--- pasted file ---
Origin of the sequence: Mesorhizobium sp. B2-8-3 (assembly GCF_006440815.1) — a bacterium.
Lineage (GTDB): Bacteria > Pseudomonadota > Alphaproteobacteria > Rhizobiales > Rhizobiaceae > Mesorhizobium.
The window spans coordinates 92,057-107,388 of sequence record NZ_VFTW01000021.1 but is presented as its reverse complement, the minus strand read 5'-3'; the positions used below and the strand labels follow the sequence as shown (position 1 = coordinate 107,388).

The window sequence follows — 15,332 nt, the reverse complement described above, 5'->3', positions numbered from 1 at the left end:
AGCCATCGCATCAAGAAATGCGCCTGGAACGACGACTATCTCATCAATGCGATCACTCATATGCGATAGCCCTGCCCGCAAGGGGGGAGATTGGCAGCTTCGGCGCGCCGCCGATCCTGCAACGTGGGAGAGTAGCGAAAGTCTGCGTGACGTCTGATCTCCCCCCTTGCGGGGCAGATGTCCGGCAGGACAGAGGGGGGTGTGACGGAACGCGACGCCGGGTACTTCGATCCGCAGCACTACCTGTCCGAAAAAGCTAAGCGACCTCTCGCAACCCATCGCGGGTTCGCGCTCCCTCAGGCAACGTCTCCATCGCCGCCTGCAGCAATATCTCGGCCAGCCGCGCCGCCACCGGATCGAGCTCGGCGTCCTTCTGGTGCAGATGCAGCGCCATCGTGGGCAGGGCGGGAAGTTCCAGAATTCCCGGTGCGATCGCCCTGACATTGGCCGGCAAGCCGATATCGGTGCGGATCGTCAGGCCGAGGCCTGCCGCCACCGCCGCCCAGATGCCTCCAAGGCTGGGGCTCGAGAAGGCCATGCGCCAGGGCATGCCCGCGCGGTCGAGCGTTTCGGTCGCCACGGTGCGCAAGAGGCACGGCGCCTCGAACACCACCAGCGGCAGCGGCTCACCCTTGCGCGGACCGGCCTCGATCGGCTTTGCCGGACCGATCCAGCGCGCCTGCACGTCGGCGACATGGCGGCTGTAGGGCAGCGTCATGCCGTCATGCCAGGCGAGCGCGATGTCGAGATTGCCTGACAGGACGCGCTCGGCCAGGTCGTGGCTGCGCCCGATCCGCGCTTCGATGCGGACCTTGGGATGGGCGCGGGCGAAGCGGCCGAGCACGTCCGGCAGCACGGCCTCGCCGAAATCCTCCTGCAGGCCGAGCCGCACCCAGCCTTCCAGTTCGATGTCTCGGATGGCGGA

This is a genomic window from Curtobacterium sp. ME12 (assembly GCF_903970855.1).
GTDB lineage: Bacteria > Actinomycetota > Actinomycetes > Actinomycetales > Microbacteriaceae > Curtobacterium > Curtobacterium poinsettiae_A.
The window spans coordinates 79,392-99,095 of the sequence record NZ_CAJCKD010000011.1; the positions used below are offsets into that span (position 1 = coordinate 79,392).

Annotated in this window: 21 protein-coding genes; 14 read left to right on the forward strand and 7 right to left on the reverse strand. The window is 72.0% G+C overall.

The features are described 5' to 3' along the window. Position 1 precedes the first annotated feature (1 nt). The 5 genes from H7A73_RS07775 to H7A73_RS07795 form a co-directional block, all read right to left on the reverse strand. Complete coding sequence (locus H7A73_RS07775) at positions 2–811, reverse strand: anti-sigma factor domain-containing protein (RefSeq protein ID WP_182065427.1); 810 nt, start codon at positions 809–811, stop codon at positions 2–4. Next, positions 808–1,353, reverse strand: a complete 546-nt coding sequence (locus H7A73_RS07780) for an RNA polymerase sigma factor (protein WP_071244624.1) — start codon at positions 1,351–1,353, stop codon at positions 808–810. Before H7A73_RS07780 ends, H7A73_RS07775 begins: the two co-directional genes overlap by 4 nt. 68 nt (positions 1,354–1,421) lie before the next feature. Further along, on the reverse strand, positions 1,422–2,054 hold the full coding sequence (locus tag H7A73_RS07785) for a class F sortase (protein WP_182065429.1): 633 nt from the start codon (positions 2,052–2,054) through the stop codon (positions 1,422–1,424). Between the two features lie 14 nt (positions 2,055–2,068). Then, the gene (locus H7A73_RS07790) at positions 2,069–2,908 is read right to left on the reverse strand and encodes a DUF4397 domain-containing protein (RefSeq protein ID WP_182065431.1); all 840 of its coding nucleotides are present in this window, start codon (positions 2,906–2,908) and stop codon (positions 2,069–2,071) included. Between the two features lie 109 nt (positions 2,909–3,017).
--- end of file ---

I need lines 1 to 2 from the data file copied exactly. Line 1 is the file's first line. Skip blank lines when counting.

Origin of the sequence: Mesorhizobium sp. B2-8-3 (assembly GCF_006440815.1) — a bacterium.
Lineage (GTDB): Bacteria > Pseudomonadota > Alphaproteobacteria > Rhizobiales > Rhizobiaceae > Mesorhizobium.